No evidence of transmission of H5N1 highly pathogenic avian influenza to humans after unprotected contact with infected wild swans

A. Wallensten, M. Salter, S. Bennett, I. Brown, Katja Hoschler, Maria Oliver

Research output: Contribution to journalArticlepeer-review

4 Citations (Scopus)

Abstract

Highly pathogenic avian influenza (HPAI) subtype H5N1 remains a public health threat as long as it circulates in wild and domestic birds. Information on the transmissibility of H5N1 HPAI from wild birds is needed for evidence-based public health advice. We investigated if transmission of H5N1 HPAI had taken place in people that had unprotected contact with infected wild mute swans during an incident at the Abbotsbury Swannery in Dorset, England. Thirteen people who had been exposed to infected swans were contacted and actively followed up for symptoms. Serology was taken after 30 days. We did not find evidence of transmission of H5N1 HPAI to humans during the incident. The incident provided a rare opportunity to study the transmissibility of the virus from wild birds to humans.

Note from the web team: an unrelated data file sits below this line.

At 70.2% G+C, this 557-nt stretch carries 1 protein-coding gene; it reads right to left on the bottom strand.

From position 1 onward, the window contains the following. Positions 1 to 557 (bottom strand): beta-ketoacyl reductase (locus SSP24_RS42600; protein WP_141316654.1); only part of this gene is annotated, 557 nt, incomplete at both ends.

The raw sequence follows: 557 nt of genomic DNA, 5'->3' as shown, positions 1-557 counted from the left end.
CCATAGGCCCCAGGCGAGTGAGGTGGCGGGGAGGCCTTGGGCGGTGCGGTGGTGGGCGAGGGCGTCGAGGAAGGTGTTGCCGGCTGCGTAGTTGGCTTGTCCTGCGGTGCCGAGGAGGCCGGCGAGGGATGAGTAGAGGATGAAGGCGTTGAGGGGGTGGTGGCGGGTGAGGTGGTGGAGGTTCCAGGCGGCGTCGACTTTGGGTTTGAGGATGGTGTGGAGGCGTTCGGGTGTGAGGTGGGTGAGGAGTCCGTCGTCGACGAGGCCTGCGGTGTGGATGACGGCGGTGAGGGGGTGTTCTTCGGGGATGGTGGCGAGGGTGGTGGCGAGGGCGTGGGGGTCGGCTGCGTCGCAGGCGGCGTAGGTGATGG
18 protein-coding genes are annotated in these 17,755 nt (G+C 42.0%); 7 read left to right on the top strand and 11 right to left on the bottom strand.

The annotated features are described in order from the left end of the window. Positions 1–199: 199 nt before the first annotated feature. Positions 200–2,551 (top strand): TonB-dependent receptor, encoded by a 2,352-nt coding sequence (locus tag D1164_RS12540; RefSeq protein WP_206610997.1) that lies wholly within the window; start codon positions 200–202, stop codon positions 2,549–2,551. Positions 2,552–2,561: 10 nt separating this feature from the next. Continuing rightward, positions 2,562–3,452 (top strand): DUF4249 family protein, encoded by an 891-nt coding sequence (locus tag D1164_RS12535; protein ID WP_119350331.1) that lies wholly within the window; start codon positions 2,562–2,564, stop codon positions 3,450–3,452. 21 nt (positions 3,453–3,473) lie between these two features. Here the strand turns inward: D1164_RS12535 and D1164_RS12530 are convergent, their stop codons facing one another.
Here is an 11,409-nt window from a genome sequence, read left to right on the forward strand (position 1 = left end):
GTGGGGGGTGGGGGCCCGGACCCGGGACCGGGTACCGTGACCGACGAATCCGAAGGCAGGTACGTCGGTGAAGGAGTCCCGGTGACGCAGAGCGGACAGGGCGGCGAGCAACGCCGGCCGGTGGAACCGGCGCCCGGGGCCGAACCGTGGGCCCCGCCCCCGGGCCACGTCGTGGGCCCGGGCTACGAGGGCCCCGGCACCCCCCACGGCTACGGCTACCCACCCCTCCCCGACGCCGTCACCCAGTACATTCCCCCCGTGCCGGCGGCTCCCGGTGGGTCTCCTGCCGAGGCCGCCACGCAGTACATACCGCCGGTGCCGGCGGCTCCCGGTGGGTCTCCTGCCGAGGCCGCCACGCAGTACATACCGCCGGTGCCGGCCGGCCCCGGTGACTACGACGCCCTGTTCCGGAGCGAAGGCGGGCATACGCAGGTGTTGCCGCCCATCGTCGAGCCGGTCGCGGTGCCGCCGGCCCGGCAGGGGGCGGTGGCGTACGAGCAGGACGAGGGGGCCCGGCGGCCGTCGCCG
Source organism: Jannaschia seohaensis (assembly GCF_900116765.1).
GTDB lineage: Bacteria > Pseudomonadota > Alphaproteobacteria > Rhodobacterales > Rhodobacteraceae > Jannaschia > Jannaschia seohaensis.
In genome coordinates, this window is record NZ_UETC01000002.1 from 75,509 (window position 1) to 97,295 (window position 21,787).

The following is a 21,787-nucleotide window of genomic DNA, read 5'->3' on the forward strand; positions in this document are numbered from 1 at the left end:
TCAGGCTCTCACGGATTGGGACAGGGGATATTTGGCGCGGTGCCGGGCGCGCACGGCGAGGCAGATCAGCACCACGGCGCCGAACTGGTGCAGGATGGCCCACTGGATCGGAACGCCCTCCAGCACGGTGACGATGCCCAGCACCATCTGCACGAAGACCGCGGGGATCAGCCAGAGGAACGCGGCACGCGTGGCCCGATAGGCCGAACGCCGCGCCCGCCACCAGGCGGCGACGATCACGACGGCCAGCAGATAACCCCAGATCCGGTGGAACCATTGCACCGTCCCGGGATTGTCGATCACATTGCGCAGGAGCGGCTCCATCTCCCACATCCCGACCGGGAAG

Original languageEnglish
Pages (from-to)210-213
Number of pages4
JournalEpidemiology and Infection
Volume138
Issue number2
DOIs
Publication statusPublished - Feb 2010

Keywords

  • Avian flu
  • Influenza A
  • Transmission
  • Zoonoses

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